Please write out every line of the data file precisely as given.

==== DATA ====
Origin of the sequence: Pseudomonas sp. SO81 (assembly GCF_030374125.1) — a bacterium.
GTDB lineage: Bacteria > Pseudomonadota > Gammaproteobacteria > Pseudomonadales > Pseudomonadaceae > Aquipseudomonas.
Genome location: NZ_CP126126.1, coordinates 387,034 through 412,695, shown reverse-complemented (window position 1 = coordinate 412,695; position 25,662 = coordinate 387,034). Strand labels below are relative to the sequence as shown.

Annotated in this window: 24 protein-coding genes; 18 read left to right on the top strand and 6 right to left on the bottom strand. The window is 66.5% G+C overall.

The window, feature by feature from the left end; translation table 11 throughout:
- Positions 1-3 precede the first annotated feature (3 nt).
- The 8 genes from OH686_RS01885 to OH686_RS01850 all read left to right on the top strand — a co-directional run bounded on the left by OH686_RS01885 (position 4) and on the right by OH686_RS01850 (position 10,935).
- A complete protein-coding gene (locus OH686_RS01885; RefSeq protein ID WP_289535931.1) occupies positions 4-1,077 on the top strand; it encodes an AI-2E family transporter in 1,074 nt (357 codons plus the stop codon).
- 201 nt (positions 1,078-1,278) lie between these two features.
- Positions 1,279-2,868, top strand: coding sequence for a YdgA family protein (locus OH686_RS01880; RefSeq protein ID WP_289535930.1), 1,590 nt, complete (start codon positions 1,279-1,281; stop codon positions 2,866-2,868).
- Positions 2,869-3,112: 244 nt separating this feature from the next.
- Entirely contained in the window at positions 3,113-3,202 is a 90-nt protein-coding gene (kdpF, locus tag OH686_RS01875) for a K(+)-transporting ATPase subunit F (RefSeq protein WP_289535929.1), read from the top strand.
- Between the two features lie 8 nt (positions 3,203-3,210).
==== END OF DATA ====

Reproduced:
Origin of the sequence: Pseudomonas sp. SO81 (assembly GCF_030374125.1) — a bacterium.
GTDB lineage: Bacteria > Pseudomonadota > Gammaproteobacteria > Pseudomonadales > Pseudomonadaceae > Aquipseudomonas.
Genome location: NZ_CP126126.1, coordinates 387,034 through 412,695, shown reverse-complemented (window position 1 = coordinate 412,695; position 25,662 = coordinate 387,034). Strand labels below are relative to the sequence as shown.

Annotated in this window: 24 protein-coding genes; 18 read left to right on the top strand and 6 right to left on the bottom strand. The window is 66.5% G+C overall.

The window, feature by feature from the left end; translation table 11 throughout:
- Positions 1-3 precede the first annotated feature (3 nt).
- The 8 genes from OH686_RS01885 to OH686_RS01850 all read left to right on the top strand — a co-directional run bounded on the left by OH686_RS01885 (position 4) and on the right by OH686_RS01850 (position 10,935).
- A complete protein-coding gene (locus OH686_RS01885; RefSeq protein ID WP_289535931.1) occupies positions 4-1,077 on the top strand; it encodes an AI-2E family transporter in 1,074 nt (357 codons plus the stop codon).
- 201 nt (positions 1,078-1,278) lie between these two features.
- Positions 1,279-2,868, top strand: coding sequence for a YdgA family protein (locus OH686_RS01880; RefSeq protein ID WP_289535930.1), 1,590 nt, complete (start codon positions 1,279-1,281; stop codon positions 2,866-2,868).
- Positions 2,869-3,112: 244 nt separating this feature from the next.
- Entirely contained in the window at positions 3,113-3,202 is a 90-nt protein-coding gene (kdpF, locus tag OH686_RS01875) for a K(+)-transporting ATPase subunit F (RefSeq protein WP_289535929.1), read from the top strand.
- Between the two features lie 8 nt (positions 3,203-3,210).